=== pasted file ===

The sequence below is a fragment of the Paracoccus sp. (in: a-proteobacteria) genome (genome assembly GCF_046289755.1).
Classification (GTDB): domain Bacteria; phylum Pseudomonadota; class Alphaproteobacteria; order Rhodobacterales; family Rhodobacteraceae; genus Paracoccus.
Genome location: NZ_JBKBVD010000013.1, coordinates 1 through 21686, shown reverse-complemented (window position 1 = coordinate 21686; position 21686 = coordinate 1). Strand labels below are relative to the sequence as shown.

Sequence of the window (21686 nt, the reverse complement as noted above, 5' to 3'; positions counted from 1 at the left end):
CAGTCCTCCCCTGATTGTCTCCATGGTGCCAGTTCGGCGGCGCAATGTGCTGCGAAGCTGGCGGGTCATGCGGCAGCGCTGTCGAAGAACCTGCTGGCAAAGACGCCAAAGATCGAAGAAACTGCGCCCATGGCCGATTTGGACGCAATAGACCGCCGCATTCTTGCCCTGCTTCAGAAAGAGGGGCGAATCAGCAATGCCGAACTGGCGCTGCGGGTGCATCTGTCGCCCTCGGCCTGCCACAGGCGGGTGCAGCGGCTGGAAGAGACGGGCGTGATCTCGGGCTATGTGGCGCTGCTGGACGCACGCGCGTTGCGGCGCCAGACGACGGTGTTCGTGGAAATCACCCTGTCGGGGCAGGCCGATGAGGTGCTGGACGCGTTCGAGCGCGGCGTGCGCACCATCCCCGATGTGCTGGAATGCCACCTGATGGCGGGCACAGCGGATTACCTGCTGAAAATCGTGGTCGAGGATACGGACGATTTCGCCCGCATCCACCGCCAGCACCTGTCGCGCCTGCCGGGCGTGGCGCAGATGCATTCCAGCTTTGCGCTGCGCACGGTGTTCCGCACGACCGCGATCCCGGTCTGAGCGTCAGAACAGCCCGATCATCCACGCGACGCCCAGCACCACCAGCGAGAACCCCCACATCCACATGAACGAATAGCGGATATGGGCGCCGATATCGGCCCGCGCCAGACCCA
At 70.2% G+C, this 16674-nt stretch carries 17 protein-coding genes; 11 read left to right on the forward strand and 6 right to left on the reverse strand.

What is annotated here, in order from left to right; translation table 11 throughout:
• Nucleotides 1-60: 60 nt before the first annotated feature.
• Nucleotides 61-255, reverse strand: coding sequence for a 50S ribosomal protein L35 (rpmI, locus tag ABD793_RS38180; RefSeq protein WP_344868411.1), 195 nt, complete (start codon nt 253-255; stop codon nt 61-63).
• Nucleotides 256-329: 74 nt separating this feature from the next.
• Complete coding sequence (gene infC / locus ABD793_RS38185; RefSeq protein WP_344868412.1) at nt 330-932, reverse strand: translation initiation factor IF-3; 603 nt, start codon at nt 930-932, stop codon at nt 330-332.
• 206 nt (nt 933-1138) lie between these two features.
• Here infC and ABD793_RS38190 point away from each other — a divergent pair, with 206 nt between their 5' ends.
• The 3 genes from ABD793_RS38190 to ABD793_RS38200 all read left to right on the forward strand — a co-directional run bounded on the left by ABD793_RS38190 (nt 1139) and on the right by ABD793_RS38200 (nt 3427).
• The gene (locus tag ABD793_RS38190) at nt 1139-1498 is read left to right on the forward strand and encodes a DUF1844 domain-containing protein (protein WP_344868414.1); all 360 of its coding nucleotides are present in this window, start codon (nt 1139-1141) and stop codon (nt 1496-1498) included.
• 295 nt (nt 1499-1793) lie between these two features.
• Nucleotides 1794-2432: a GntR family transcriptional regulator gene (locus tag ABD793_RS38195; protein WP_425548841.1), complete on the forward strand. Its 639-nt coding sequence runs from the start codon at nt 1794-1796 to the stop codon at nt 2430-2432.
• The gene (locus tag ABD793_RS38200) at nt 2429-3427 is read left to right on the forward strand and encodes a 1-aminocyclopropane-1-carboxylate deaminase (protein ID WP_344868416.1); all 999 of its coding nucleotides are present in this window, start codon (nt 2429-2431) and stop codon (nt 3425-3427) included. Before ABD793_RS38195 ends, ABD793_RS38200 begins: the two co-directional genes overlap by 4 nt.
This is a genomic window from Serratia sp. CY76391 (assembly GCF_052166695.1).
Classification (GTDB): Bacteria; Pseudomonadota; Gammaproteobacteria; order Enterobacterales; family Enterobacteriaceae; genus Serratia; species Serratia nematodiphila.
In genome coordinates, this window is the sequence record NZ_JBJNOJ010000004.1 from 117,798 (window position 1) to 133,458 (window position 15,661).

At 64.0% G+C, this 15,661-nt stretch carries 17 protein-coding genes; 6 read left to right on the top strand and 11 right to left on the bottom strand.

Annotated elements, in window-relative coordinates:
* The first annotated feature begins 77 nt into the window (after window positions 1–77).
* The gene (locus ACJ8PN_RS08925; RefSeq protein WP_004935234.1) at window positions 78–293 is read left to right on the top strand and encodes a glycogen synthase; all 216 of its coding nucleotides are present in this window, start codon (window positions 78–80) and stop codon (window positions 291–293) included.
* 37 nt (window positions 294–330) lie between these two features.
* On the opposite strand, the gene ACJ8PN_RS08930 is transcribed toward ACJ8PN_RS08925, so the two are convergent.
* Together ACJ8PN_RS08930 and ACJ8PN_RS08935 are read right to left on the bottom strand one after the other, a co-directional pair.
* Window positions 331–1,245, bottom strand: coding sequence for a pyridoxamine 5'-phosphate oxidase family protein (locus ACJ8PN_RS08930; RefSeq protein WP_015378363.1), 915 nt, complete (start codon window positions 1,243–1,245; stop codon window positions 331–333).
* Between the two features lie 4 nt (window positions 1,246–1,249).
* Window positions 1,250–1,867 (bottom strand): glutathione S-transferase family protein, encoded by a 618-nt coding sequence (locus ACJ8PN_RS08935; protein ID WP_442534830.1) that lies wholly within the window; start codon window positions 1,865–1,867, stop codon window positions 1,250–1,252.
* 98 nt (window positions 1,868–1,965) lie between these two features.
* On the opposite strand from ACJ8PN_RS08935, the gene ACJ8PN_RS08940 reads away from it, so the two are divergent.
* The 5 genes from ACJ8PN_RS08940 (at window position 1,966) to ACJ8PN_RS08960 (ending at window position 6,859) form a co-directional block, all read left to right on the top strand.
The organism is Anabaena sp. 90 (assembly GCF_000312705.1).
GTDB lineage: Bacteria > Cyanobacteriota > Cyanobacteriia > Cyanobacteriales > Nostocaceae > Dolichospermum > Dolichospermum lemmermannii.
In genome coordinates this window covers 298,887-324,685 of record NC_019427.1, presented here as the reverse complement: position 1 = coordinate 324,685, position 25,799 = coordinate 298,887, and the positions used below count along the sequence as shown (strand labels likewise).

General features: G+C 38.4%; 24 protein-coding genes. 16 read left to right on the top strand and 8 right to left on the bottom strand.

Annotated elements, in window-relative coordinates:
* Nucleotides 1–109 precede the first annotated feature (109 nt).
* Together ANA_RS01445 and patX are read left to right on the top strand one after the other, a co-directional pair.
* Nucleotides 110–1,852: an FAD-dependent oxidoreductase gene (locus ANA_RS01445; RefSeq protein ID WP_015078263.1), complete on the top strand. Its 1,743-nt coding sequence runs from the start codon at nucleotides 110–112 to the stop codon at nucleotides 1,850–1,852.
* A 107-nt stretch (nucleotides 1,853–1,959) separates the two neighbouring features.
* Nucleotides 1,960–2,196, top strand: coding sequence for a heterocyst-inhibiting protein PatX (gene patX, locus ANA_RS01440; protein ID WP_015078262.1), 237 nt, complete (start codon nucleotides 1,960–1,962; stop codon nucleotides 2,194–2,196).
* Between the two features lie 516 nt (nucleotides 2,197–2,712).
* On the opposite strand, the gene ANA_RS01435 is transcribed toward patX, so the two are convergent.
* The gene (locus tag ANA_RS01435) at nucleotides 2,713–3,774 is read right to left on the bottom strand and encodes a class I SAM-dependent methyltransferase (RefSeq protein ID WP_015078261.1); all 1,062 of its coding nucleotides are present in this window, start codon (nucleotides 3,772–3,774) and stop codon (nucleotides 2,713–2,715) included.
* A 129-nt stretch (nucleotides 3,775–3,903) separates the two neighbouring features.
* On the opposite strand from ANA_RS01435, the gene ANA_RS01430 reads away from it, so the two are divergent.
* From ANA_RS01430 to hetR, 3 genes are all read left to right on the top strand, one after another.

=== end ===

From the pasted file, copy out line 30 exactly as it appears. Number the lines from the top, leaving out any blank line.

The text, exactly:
* Between the two features lie 4 nt (window positions 1,246–1,249).